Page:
Chinese 5 Spice Pork Dumplings with Braised Bok Choy

It's officially fall! My favorite time of year :) I'm one of those strange people who loves and craves change, so the transition seasons (fall and spring) bring me great joy. I also grew up in Vermont, so the brilliant display of red, gold, and fiery orange leaves that dazzle the Northeast from September through November may have biased me a bit. Washington maples just aren't the same.... 

Other things that I like about fall are:
- Cozy afternoons sipping tea and knitting up wool Christmas presents
- Not having the kitchen turn into a sweatbox every time I turn on the oven
- ALL the fall flavors and foods (particularly pumpkin spice and butternut squash)
- The crisp, fresh air, especially in the early mornings

What are your favorite things about fall?

This dumpling recipe isn't specifically fall-inspired, but it is more of a chilly weather comfort dish. And if you make the dumpling wrappers yourself (which I hope you do), plan on spending a few hours in the kitchen. This is a great recipe for a rainy fall or an especially dark winter day

A few months ago (maybe closer to a year!) Noah and I took a dumpling making class at a Korean restaurant down the street. I wish I could remember all the dumplings we made, but alas, I lost the recipe packet :( It was super fun, though, and I promptly filled our freezer with all sorts of different dumplings in the following weeks. This one - a Chinese 5 spice pork dumpling - is one of our favorites. The pork is lightly spiced with star anise, cinnamon, cloves, sichuan pepper, and fennel and the wrappers are speckled with ground up black sesame seeds, which are more for visual appeal than taste. Once you get the hang of rolling out the dough, filling the wrappers, and folding them, this production goes surprisingly fast. Or you could enlist some friends and have a dumpling making party! To speed things up a bit, use pre-made wonton wrappers, but only if you absolutely need to. The braised bok choy is super easy to throw together and a great side dish for these flavorful dumplings 


// Chinese 5 Spice Pork Dumplings with Braised Bok Choy // makes about 30 dumplings
Homemade dumplings do take time to make, but they are 100% worth it. I like to freeze extra on a baking sheet and then stash them in a ziplock bag in the freezer for nights that I don't have time (or want) to cook. You can save time by using pre-made wonton wrappers, but I highly encourage you to try making your own wrappers at least once :) 

For the dough:
2 cups (9 oz) all purpose flour
3/4 teaspoon salt
2 tablespoons black sesame seeds, ground (optional)
3/4 c (6 oz) hot water

For the filling:
1 pound ground pork
3 cloves garlic, finely minced
2 tablespoons white onion, finely chopped
1/2 cup shredded napa cabbage
2 teaspoons grated ginger
1 tablespoon + 1 teaspoon soy sauce
1 teaspoon maple syrup
2 tablespoons toasted sesame oil
2 teaspoons rice wine vinegar
3/4 teaspoon red pepper flakes
1/2 teaspoon Chinese 5 spice powder
1/2 teaspoon salt
1 teaspoon orange zest

For dipping sauce:
4 tablespoons soy sauce
2 tablespoons rice wine vinegar
2 teaspoons sesame oil

For the bok choy:
1 1/2 cups low sodium chicken broth
2 tablespoons soy sauce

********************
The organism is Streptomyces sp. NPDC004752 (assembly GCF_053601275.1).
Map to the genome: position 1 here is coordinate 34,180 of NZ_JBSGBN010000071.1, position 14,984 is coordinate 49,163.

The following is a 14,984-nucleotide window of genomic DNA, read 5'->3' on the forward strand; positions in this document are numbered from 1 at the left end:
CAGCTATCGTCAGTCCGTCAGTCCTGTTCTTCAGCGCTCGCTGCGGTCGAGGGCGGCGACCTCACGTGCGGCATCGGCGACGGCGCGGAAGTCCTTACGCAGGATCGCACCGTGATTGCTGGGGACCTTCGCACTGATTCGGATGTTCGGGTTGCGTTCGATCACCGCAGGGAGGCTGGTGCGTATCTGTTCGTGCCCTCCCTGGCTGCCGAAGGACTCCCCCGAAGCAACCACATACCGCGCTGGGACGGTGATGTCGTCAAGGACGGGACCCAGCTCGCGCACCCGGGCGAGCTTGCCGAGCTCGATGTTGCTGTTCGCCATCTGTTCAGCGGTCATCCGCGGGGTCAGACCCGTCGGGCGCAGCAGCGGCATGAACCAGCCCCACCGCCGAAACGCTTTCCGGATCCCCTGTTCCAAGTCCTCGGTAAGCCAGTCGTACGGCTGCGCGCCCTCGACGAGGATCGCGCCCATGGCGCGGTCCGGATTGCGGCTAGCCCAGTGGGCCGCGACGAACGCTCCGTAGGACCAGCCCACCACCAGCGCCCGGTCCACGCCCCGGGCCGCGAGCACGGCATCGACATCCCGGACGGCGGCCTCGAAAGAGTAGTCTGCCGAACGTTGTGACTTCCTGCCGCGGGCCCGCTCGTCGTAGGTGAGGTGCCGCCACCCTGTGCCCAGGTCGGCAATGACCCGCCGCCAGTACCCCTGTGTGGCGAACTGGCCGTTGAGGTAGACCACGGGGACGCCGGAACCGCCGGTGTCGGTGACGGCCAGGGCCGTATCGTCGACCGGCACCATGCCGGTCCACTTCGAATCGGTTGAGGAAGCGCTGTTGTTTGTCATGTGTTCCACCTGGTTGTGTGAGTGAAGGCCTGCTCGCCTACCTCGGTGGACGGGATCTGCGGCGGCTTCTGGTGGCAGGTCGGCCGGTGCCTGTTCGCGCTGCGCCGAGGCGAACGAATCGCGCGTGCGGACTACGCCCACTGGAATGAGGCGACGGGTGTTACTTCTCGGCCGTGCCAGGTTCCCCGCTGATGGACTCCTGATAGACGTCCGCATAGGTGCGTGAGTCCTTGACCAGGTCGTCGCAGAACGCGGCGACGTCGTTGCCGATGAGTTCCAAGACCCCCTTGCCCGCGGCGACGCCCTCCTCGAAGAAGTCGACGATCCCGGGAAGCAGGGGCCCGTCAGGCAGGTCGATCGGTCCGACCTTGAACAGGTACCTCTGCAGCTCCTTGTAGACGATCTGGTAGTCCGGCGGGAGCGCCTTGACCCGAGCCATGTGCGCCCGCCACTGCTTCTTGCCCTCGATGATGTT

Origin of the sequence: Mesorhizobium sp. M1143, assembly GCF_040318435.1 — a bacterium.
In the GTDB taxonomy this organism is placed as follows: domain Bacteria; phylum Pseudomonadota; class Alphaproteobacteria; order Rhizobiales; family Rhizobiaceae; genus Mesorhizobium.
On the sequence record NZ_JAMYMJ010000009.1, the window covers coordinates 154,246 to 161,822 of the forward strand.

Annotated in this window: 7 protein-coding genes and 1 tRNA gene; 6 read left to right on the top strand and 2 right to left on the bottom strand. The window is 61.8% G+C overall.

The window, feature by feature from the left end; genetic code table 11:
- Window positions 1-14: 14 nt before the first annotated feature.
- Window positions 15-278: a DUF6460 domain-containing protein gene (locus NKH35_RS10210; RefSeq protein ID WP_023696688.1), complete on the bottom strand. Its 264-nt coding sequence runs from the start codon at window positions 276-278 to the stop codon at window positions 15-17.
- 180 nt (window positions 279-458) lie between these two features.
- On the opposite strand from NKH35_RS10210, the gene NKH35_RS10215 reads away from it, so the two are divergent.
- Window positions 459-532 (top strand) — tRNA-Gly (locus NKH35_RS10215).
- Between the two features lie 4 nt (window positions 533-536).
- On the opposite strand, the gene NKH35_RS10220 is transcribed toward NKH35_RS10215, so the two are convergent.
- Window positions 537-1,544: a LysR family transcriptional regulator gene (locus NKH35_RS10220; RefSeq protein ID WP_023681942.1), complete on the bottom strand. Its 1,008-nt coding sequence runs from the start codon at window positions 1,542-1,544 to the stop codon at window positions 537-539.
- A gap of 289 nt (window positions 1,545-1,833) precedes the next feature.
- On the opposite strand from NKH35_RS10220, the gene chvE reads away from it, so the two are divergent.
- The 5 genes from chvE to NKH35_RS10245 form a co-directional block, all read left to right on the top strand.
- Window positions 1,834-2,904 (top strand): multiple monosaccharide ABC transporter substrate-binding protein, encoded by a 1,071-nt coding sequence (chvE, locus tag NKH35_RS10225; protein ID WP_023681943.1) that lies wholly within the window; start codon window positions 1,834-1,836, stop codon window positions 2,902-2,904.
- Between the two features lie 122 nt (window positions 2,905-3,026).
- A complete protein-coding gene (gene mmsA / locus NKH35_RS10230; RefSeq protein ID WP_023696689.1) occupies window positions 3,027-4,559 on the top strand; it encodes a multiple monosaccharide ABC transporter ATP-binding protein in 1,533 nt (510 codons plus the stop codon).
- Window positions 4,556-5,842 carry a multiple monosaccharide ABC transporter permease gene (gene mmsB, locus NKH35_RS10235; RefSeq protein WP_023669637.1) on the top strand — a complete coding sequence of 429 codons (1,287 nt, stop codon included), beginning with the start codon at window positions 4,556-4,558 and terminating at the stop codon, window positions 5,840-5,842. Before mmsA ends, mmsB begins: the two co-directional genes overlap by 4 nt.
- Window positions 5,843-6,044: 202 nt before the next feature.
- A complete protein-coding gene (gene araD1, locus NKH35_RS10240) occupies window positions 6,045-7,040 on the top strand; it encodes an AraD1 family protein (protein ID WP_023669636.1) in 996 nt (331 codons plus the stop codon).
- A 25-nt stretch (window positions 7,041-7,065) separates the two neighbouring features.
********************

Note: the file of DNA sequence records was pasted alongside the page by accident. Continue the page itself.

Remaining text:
1 clove garlic, minced
1 teaspoon fish sauce
1 teaspoon sriracha
1/2 teaspoon sugar
4 thin rounds fresh ginger
1/4 cup dried shiitake mushrooms soaked in 1 cup hot water (save water)
6 baby bok choy, thoroughly rinsed to remove dirt and sand from crevices. If bok choy is super sandy you can cut them in half and reduce cooking time
2 tablespoon sliced green onions to serve

1. In a medium bowl, combine the flour, salt, and black sesame seeds (if using) and mix until well combined. Make a well in the middle of the bowl and slowly add the hot water. Mix water into flour with a wooden spoon until a shaggy dough forms. Knead the dough with your hands several times in the bowl, then transfer dough to a lightly floured surface. Kneed dough 8-10 times then wrap tightly in plastic wrap. Let sit on counter for at least 20 minutes

2. In a large bowl, combine all of the filling ingredients and mix well. Test seasoning by cooking about 1 teaspoon of filling in a skillet. Adjust seasoning as needed

3. After the dough has rested for 20 minutes, it's time to make the dumplings. Line a baking sheet with parchment paper and set aside. Divide the dough into quarters using a knife or bench scraper. Keep extra dough pieces covered with plastic wrap while working. Roll dough out using a hand-crank pasta machine or Kitchenaid pasta attachment. You could also use a good old rolling pin. I used a Kitchenaid attachment and rolled my dough out to the #4 setting, but use your judgment on how thin you want to go. Err on the thicker side or else your dumplings will fall apart. Also make sure you flour your dough and surface liberally to prevent dough from sticking together. Once you have four long sheets of dough, use a circular biscuit cutter or rim of a drinking glass to cut dough into circles. I used a 3-inch wide biscuit cutter. Spoon about 2 teaspoons of pork filling (more or less depending on side of circles) into center of wrapper and gently flatten filling, leaving space along edges to seal. Dap water along edges of wrapper, then fold dough in desired dumpling shape. I used the pyramid method found in this video, bit feel free to be creative! Place completed dumplings on parchment-lined baking sheet until ready to steam